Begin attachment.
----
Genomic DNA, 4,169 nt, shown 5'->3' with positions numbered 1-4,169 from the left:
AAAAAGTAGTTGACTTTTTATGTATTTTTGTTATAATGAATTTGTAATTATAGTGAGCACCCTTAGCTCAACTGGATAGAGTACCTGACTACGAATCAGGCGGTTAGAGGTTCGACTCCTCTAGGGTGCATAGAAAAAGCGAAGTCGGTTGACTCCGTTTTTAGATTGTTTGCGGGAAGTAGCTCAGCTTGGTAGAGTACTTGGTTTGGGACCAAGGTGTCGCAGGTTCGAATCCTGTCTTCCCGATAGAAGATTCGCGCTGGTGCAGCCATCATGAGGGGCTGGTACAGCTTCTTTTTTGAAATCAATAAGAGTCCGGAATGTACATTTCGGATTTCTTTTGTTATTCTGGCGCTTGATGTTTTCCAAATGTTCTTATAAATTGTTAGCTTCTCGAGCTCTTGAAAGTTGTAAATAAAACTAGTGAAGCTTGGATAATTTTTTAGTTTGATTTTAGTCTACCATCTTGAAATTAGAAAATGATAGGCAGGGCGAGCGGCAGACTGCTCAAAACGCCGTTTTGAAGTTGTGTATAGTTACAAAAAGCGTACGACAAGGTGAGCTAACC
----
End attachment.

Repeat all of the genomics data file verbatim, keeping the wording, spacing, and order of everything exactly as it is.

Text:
Genomic DNA, 4,169 nt, shown 5'->3' with positions numbered 1-4,169 from the left:
AAAAAGTAGTTGACTTTTTATGTATTTTTGTTATAATGAATTTGTAATTATAGTGAGCACCCTTAGCTCAACTGGATAGAGTACCTGACTACGAATCAGGCGGTTAGAGGTTCGACTCCTCTAGGGTGCATAGAAAAAGCGAAGTCGGTTGACTCCGTTTTTAGATTGTTTGCGGGAAGTAGCTCAGCTTGGTAGAGTACTTGGTTTGGGACCAAGGTGTCGCAGGTTCGAATCCTGTCTTCCCGATAGAAGATTCGCGCTGGTGCAGCCATCATGAGGGGCTGGTACAGCTTCTTTTTTGAAATCAATAAGAGTCCGGAATGTACATTTCGGATTTCTTTTGTTATTCTGGCGCTTGATGTTTTCCAAATGTTCTTATAAATTGTTAGCTTCTCGAGCTCTTGAAAGTTGTAAATAAAACTAGTGAAGCTTGGATAATTTTTTAGTTTGATTTTAGTCTACCATCTTGAAATTAGAAAATGATAGGCAGGGCGAGCGGCAGACTGCTCAAAACGCCGTTTTGAAGTTGTGTATAGTTACAAAAAGCGTACGACAAGGTGAGCTAACC